o

(x-L/2) estimate the

resulting modifications to the energy levels of the well

The ODD energy levels are all RAISED by the SAME amount 2

o

The EVEN energy levels are UNAFFECTED by the perturbation to first order

however since their wavefunctions all VANISH at the position where the delta-

function perturbation is located

Example

, 3 , 2 , 1 , sin

2

) ( =

= n x

L

n

L

x

n

¦

¹

¦

´

¦

= ÷

1

J

(

=

even n

odd n

dx L x L

L

x n

L

E

o

o

L

n

, 0

, 2

) 2 / ( sin

2

0

2 ) 1 (

• The perturbation theory that we have developed thus far can FAIL if two or more levels of

the system under study are degenerate since the perturbation expansion then DIVERGES

* A NEWapproach is needed here and to develop this we note that since the degenerate

levels lead to divergence this suggests that we FOCUS on the effects of these levels

* To develop this degenerate perturbation theory we consider the specific problem of a

TWO-DIMENSIONAL infinite square well of side length a in the x-y plane

It is relatively straightforward to show that the quantized energies of such a well

are given by

) 23 . 19 (

,

*

¯

=

+

÷

+ + =

n k k k n

nk nk

nn n n

V V

V E

Degenerate Perturbation Theory

) 9 . 20 ( , 3 , 2 , 1 , , ) (

2

2 2

2

2 2

,

= + = q p q p

ma

q p

• The GROUND-STATE of the well is found by taking p = q = 1 and is therefore NON-

DEGENERATE

* The next energy level is DOUBLY DEGENERATE however

* It is straightforward to show that the wavefunctions associated with these two

degenerate levels are

Degenerate Perturbation Theory

) 11 . 20 (

2

sin cos

2

2 , 1

a

y

a

x

a

A

= ÷

) 12 . 20 ( sin

2

cos

2

1 , 2

a

y

a

x

a

B

= ÷

) 10 . 20 ( ) 1 2 (

2

) 2 1 (

2

2 2

2

2 2

2 2

2

2 2

2 , 1

+ = + = ÷

ma ma

• We now consider what happens if we add a PERTURBATION to the potential in the well

* The idea in degenerate perturbation theory is to solve the Schrödinger equation

EXACTLY but only for the degenerate states

* For the doubly-degenerate level of interest here we therefore need to recast the

Hamiltonian as a 2 x 2 matrix

* The first matrix element is easily evaluated

Degenerate Perturbation Theory

) 14 . 20 ( 0 , ) , ( > ÷ = K Kxy y x V

) 15 . 20 (

| | | |

| | | |

H

> < > <

> < > <

=

B H B B H A

A H B A H A

) 16 . 20 ( 0 | | | | | | = + = > < + > < = > < A V A A H A A H A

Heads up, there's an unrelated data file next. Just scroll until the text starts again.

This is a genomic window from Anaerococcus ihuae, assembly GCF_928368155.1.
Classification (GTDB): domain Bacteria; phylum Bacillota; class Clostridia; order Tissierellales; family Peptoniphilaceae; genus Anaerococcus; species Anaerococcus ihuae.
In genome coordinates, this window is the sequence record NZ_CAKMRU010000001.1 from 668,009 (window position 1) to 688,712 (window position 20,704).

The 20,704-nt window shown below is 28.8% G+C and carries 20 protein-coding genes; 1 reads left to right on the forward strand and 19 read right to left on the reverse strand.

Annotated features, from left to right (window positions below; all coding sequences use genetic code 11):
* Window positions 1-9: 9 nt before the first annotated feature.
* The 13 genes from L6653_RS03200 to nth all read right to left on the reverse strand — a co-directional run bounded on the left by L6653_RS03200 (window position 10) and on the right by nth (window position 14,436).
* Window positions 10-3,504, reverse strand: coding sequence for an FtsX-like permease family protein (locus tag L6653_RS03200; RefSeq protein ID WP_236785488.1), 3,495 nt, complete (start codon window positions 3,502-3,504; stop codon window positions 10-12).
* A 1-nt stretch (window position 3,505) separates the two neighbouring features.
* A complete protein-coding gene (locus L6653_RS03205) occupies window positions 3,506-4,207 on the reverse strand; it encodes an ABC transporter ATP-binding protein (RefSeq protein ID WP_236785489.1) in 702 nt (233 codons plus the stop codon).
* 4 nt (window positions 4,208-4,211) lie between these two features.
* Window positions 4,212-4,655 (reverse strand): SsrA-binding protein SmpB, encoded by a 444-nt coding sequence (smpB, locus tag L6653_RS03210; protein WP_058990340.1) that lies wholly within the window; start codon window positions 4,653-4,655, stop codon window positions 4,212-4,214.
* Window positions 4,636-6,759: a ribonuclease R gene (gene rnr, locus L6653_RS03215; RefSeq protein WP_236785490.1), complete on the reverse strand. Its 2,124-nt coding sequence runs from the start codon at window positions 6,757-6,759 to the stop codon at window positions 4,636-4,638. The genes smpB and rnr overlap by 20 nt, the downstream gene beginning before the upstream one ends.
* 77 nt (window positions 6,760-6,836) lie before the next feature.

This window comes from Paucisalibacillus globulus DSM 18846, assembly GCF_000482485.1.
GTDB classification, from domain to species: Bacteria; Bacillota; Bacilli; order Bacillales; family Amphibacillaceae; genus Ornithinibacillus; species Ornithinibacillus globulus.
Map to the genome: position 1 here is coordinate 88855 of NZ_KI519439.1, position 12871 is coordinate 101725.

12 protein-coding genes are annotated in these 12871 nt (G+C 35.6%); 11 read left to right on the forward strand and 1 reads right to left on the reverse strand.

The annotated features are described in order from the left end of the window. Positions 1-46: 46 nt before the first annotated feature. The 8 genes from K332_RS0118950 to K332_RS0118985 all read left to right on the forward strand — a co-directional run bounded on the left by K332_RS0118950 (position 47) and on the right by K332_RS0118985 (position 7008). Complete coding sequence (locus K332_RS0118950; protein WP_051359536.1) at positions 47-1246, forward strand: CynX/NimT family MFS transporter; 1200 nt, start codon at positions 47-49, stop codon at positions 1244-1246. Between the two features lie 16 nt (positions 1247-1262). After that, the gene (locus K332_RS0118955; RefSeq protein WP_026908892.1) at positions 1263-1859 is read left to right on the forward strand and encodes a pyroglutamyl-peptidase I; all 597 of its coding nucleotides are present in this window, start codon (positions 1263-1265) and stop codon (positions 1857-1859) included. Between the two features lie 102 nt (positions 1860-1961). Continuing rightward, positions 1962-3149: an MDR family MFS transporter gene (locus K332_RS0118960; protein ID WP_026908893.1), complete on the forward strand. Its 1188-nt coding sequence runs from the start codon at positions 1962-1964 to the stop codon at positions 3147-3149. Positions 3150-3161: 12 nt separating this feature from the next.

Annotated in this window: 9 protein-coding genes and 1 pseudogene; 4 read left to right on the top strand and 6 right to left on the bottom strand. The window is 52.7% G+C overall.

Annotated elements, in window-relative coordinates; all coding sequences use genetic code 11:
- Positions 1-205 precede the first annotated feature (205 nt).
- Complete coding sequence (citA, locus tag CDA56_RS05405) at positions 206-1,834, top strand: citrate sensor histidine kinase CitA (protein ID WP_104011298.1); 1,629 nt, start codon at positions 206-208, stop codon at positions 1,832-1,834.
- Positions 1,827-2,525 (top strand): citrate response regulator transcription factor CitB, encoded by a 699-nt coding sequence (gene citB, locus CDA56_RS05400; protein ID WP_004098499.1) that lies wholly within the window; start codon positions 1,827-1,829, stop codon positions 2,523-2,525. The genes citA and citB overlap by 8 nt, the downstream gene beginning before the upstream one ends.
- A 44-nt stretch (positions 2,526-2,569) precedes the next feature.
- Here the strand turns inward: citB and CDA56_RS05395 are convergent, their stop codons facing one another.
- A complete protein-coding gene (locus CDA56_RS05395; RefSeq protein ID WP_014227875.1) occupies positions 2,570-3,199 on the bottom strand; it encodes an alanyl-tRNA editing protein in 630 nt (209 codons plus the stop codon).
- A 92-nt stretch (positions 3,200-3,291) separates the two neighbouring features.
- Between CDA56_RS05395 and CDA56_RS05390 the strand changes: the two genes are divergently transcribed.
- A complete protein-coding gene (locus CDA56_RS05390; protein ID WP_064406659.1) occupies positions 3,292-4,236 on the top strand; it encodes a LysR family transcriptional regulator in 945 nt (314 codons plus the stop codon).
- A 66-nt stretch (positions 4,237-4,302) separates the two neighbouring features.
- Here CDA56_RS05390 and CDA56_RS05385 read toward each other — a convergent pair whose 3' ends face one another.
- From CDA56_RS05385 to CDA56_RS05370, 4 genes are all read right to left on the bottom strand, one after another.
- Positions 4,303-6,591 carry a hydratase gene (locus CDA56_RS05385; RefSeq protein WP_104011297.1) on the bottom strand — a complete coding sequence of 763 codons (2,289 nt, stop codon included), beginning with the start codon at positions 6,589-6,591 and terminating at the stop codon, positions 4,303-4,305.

o

REMEMBER THAT

A

IS AN EIGENSTATE OF

H

o

WITH ENERGY

THIS INTEGRAL

VANISHES BECAUSE

OF THE SYMMETRY

OF V (Eq. 20.14)

• The next matrix element is similarly evaluated

* The last term on the RHS of Eq. 20.17 is just the integral

* The matrix Schrödinger equation therefore reduces to

Degenerate Perturbation Theory

) 17 . 20 ( | | | | | | | > < ÷ = > < ÷ > < = > < B Kxy A B Kxy A B A B H A

) 18 . 20 (

9

16

sin

2

cos

2

sin cos

4

2

2

2 /

2 /

2

A ÷ ÷ ÷ =

1

J

(

÷

+

÷

Ka dxdy

a

y

a

x

xy

a

y

a

x

a

K

a

a

) 19 . 20 ( a a E =

A ÷

A ÷

• The condition for solution to Eq, 20.19 is

* Solution of Eq. 20.20 now yields TWO distinct energy solutions

Thus we see that the effect of the perturbation is to LIFT the degeneracy yielding

TWO non-degenerate solutions

The degeneracy is lifted since the perturbation to the Hamiltonian BREAKS the

symmetry of the potential well

We will discuss some examples of degenerate perturbation theory in the

following classes

Degenerate Perturbation Theory

) 20 . 20 ( 0 ) (

2 2

= A ÷ ÷ =

÷ A

A ÷

E

E

E

) 21 . 20 ( A ± = E

Homework

P20.1 Assuming hydrogen nucleus (proton) is a uniformly charged sphere with a radius of 10

-15

m, instead of a point as we have assumed in lecture 17. Using perturbation theory,

calculate the corresponding correction in the ground state energy. Hint: The potential

energy inside the sphere is changed to

P20.2 A particle of mass m is in an infinite potential well perturbed as shown in the figure

below. (a) Calculate the first-order energy shift of the n

th

eigenvalue due to the

perturbation. (b) Write out the first three nonvanishing terms for the perturbation

expansion of the ground state in terms of the unperturbed eigenfunctions of the

infinite well. (c) Calculate the second-order energy shift for the ground state.

P20.3 Consider the perturbed 2-D oscillator Hamiltonian

Use perturbation theory to calculate the energy shift of the degenerate first excited state

to first order due to the perturbation ìxy. What are the first order wave functions?

a

e

0

4

1

÷

0

a/2

a

h

2

/(40ma

2

)

xy y x k p p

m

H

y x

+ + + + = ) (

2

1

) (

2

1

2 2 2 2